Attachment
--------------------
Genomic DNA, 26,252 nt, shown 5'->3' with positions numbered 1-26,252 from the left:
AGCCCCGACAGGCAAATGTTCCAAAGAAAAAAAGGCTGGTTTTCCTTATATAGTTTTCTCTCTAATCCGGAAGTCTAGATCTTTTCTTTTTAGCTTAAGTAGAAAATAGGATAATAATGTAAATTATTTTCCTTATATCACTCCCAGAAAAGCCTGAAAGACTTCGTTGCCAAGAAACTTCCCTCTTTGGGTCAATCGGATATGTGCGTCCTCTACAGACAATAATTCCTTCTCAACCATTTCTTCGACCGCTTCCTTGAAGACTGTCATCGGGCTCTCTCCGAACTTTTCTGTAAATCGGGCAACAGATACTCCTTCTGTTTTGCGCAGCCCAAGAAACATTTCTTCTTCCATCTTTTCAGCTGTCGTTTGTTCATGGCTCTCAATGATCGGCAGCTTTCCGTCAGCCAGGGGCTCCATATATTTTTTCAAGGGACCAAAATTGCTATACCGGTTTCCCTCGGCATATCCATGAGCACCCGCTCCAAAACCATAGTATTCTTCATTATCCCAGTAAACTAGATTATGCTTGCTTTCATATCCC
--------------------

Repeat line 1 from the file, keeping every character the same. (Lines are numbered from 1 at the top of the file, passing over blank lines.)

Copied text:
Genomic DNA, 26,252 nt, shown 5'->3' with positions numbered 1-26,252 from the left: